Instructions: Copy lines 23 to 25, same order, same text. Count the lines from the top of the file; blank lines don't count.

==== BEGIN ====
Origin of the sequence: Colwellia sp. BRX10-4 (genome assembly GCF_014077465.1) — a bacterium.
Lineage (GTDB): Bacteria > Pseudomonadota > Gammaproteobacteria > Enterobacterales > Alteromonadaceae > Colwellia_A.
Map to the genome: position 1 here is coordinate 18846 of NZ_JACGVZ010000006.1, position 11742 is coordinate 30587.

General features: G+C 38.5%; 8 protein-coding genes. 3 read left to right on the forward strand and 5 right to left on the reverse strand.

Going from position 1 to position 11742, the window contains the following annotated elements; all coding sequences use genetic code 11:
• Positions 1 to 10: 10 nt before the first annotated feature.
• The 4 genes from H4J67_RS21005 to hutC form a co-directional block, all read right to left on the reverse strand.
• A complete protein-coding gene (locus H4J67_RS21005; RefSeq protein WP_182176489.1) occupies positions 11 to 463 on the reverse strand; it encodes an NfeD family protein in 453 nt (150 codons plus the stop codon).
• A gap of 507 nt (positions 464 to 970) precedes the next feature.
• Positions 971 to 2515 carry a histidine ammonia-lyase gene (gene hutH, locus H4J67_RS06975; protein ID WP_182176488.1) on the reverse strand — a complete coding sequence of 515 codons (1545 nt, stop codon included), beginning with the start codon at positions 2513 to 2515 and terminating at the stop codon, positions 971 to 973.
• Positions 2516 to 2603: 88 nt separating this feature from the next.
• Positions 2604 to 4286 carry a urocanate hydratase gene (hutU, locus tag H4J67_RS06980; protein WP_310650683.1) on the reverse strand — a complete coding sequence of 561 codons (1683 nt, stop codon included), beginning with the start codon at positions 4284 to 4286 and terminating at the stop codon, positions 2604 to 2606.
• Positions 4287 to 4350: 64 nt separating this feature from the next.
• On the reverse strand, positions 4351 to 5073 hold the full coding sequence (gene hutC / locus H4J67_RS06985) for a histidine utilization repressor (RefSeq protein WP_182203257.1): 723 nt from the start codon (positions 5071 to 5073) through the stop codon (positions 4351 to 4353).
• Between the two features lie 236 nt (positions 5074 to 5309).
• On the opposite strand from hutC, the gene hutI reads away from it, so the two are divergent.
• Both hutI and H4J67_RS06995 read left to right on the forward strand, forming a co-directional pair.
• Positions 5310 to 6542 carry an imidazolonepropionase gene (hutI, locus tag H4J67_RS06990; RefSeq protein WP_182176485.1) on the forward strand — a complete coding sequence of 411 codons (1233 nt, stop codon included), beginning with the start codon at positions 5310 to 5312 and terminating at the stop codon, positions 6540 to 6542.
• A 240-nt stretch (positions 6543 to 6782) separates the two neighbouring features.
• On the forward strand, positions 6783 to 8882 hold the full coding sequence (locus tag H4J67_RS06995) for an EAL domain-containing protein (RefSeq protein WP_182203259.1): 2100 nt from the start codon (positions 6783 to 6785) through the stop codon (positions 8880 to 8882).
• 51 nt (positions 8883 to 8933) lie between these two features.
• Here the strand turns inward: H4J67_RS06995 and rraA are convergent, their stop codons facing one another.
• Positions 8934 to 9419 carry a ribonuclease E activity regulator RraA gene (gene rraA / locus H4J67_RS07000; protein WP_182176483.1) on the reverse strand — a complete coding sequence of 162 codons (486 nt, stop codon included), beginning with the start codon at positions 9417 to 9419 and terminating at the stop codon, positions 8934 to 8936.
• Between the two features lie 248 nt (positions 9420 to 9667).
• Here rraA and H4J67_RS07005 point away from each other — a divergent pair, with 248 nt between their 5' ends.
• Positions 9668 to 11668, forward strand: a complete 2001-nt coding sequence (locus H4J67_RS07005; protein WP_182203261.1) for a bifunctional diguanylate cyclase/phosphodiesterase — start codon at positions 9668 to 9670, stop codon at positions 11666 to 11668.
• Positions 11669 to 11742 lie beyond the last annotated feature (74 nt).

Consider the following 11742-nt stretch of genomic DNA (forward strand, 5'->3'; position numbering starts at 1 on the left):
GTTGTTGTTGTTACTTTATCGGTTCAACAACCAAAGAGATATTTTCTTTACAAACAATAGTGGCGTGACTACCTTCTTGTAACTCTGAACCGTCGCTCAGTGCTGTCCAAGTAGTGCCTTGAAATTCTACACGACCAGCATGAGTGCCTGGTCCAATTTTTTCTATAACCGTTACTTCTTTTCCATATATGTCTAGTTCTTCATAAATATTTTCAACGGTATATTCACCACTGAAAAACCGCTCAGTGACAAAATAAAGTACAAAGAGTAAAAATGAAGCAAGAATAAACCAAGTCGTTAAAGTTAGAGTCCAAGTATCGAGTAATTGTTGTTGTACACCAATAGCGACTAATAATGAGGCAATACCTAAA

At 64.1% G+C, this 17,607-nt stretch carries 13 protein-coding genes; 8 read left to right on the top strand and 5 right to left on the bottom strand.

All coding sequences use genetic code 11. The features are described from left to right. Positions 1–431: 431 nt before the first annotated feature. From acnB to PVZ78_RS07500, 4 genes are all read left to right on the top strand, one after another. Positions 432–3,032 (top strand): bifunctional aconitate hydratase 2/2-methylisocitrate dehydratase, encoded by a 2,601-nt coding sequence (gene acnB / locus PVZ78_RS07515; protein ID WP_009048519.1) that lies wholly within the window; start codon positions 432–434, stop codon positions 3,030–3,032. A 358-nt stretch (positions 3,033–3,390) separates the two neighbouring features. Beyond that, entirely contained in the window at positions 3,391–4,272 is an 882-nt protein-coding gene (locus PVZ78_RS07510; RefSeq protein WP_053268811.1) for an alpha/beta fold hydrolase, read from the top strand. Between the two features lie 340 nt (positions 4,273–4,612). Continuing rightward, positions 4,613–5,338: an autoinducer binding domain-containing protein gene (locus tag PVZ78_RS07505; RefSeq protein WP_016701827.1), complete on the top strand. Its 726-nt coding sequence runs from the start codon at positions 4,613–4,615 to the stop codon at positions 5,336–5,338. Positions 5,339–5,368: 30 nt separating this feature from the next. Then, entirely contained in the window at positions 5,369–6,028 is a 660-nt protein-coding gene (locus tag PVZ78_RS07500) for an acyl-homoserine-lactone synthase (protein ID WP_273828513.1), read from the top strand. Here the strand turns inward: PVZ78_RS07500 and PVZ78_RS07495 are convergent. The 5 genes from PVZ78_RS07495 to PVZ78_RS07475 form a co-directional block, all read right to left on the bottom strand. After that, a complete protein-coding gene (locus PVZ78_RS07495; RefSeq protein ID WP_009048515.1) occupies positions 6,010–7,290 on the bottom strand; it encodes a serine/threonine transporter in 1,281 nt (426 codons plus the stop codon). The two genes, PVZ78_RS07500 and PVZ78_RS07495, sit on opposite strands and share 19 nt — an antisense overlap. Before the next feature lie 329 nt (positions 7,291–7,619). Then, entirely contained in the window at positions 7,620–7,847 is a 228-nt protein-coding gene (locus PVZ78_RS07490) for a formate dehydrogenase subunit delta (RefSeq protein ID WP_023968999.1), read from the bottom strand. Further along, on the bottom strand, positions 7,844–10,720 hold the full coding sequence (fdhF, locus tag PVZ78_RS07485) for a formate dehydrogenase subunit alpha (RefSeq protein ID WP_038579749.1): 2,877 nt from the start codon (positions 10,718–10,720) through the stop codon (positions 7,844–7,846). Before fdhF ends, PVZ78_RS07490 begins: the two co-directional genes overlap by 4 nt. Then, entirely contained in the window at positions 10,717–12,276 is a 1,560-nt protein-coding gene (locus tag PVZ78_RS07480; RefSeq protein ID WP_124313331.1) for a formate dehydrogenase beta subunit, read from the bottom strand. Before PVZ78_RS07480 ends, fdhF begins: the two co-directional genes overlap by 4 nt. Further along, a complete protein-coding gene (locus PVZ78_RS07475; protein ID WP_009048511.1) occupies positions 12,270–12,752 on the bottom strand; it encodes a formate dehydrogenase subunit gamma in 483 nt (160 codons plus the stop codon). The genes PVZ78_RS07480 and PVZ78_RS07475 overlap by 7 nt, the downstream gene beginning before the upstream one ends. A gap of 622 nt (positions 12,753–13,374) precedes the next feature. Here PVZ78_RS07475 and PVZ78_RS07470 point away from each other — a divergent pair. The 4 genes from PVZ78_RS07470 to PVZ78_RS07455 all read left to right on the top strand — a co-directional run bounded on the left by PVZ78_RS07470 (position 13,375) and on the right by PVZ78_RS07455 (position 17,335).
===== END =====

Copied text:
• Positions 8934 to 9419 carry a ribonuclease E activity regulator RraA gene (gene rraA / locus H4J67_RS07000; protein WP_182176483.1) on the reverse strand — a complete coding sequence of 162 codons (486 nt, stop codon included), beginning with the start codon at positions 9417 to 9419 and terminating at the stop codon, positions 8934 to 8936.
• Between the two features lie 248 nt (positions 9420 to 9667).
• Here rraA and H4J67_RS07005 point away from each other — a divergent pair, with 248 nt between their 5' ends.